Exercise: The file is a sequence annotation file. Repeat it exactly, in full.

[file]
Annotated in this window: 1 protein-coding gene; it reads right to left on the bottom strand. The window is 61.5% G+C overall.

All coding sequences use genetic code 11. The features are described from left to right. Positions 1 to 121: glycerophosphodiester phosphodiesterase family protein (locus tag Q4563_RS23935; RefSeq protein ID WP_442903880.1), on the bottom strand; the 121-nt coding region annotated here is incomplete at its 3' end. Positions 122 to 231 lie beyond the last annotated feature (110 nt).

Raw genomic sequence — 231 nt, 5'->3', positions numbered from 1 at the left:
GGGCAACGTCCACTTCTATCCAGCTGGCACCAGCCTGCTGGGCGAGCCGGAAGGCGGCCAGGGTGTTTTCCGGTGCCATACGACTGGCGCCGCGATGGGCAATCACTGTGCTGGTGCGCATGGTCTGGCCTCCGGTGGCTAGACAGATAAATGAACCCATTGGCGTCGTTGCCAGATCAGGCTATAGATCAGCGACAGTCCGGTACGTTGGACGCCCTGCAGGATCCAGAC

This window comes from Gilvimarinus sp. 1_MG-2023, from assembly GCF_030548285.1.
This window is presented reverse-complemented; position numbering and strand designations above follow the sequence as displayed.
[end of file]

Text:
Annotated in this window: 1 protein-coding gene; it reads right to left on the bottom strand. The window is 61.5% G+C overall.

All coding sequences use genetic code 11. The features are described from left to right. Positions 1 to 121: glycerophosphodiester phosphodiesterase family protein (locus tag Q4563_RS23935; RefSeq protein ID WP_442903880.1), on the bottom strand; the 121-nt coding region annotated here is incomplete at its 3' end. Positions 122 to 231 lie beyond the last annotated feature (110 nt).

Raw genomic sequence — 231 nt, 5'->3', positions numbered from 1 at the left:
GGGCAACGTCCACTTCTATCCAGCTGGCACCAGCCTGCTGGGCGAGCCGGAAGGCGGCCAGGGTGTTTTCCGGTGCCATACGACTGGCGCCGCGATGGGCAATCACTGTGCTGGTGCGCATGGTCTGGCCTCCGGTGGCTAGACAGATAAATGAACCCATTGGCGTCGTTGCCAGATCAGGCTATAGATCAGCGACAGTCCGGTACGTTGGACGCCCTGCAGGATCCAGAC

This window comes from Gilvimarinus sp. 1_MG-2023, from assembly GCF_030548285.1.
This window is presented reverse-complemented; position numbering and strand designations above follow the sequence as displayed.